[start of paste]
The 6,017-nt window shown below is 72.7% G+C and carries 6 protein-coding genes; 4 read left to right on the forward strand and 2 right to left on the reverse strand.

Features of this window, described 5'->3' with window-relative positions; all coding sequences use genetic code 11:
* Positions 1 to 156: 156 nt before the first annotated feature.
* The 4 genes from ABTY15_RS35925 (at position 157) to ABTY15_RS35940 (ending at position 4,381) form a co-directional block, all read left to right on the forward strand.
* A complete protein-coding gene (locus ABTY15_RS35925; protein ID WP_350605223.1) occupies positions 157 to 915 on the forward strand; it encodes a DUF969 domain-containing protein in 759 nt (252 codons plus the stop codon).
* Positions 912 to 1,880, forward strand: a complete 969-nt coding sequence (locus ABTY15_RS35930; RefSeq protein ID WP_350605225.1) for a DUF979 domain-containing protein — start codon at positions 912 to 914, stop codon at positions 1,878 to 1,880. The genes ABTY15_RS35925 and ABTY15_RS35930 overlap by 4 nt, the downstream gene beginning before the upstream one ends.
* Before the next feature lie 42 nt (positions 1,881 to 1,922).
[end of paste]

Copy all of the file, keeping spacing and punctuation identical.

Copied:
The 6,017-nt window shown below is 72.7% G+C and carries 6 protein-coding genes; 4 read left to right on the forward strand and 2 right to left on the reverse strand.

Features of this window, described 5'->3' with window-relative positions; all coding sequences use genetic code 11:
* Positions 1 to 156: 156 nt before the first annotated feature.
* The 4 genes from ABTY15_RS35925 (at position 157) to ABTY15_RS35940 (ending at position 4,381) form a co-directional block, all read left to right on the forward strand.
* A complete protein-coding gene (locus ABTY15_RS35925; protein ID WP_350605223.1) occupies positions 157 to 915 on the forward strand; it encodes a DUF969 domain-containing protein in 759 nt (252 codons plus the stop codon).
* Positions 912 to 1,880, forward strand: a complete 969-nt coding sequence (locus ABTY15_RS35930; RefSeq protein ID WP_350605225.1) for a DUF979 domain-containing protein — start codon at positions 912 to 914, stop codon at positions 1,878 to 1,880. The genes ABTY15_RS35925 and ABTY15_RS35930 overlap by 4 nt, the downstream gene beginning before the upstream one ends.
* Before the next feature lie 42 nt (positions 1,881 to 1,922).